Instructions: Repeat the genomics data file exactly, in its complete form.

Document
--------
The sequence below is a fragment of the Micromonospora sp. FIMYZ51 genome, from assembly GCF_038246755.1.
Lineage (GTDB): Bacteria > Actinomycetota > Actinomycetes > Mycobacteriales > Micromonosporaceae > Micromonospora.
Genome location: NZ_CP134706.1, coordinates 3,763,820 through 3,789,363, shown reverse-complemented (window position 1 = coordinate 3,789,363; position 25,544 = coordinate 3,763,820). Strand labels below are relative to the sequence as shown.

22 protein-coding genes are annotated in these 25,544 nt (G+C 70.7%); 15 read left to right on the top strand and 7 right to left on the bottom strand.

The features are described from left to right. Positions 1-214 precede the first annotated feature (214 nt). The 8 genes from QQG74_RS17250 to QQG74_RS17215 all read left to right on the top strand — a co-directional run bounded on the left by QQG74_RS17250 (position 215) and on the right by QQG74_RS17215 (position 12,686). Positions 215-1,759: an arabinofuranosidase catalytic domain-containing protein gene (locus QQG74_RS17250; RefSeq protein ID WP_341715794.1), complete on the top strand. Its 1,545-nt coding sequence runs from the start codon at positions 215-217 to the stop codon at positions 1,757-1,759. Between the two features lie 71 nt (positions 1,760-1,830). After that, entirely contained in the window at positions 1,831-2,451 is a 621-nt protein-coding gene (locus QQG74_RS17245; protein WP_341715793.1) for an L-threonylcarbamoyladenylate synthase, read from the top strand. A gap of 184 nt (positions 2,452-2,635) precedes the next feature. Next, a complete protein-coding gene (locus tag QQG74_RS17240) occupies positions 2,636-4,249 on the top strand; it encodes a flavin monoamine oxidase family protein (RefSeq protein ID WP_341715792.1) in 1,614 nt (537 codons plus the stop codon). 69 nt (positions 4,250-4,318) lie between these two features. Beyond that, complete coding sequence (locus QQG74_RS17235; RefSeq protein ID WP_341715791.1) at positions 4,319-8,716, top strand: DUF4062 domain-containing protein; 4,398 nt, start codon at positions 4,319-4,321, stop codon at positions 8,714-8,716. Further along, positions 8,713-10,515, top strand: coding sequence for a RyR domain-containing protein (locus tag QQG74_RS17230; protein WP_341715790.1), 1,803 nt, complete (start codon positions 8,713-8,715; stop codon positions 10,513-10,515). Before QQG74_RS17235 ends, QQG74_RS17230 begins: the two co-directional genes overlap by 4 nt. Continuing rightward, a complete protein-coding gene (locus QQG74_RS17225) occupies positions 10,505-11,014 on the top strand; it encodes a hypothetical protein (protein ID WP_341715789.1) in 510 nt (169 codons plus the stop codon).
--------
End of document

The sequence below is a fragment of the Micromonospora sp. FIMYZ51 genome, from assembly GCF_038246755.1.
Lineage (GTDB): Bacteria > Actinomycetota > Actinomycetes > Mycobacteriales > Micromonosporaceae > Micromonospora.
Genome location: NZ_CP134706.1, coordinates 3,763,820 through 3,789,363, shown reverse-complemented (window position 1 = coordinate 3,789,363; position 25,544 = coordinate 3,763,820). Strand labels below are relative to the sequence as shown.

22 protein-coding genes are annotated in these 25,544 nt (G+C 70.7%); 15 read left to right on the top strand and 7 right to left on the bottom strand.

The features are described from left to right. Positions 1-214 precede the first annotated feature (214 nt). The 8 genes from QQG74_RS17250 to QQG74_RS17215 all read left to right on the top strand — a co-directional run bounded on the left by QQG74_RS17250 (position 215) and on the right by QQG74_RS17215 (position 12,686). Positions 215-1,759: an arabinofuranosidase catalytic domain-containing protein gene (locus QQG74_RS17250; RefSeq protein ID WP_341715794.1), complete on the top strand. Its 1,545-nt coding sequence runs from the start codon at positions 215-217 to the stop codon at positions 1,757-1,759. Between the two features lie 71 nt (positions 1,760-1,830). After that, entirely contained in the window at positions 1,831-2,451 is a 621-nt protein-coding gene (locus QQG74_RS17245; protein WP_341715793.1) for an L-threonylcarbamoyladenylate synthase, read from the top strand. A gap of 184 nt (positions 2,452-2,635) precedes the next feature. Next, a complete protein-coding gene (locus tag QQG74_RS17240) occupies positions 2,636-4,249 on the top strand; it encodes a flavin monoamine oxidase family protein (RefSeq protein ID WP_341715792.1) in 1,614 nt (537 codons plus the stop codon). 69 nt (positions 4,250-4,318) lie between these two features. Beyond that, complete coding sequence (locus QQG74_RS17235; RefSeq protein ID WP_341715791.1) at positions 4,319-8,716, top strand: DUF4062 domain-containing protein; 4,398 nt, start codon at positions 4,319-4,321, stop codon at positions 8,714-8,716. Further along, positions 8,713-10,515, top strand: coding sequence for a RyR domain-containing protein (locus tag QQG74_RS17230; protein WP_341715790.1), 1,803 nt, complete (start codon positions 8,713-8,715; stop codon positions 10,513-10,515). Before QQG74_RS17235 ends, QQG74_RS17230 begins: the two co-directional genes overlap by 4 nt. Continuing rightward, a complete protein-coding gene (locus QQG74_RS17225) occupies positions 10,505-11,014 on the top strand; it encodes a hypothetical protein (protein ID WP_341715789.1) in 510 nt (169 codons plus the stop codon).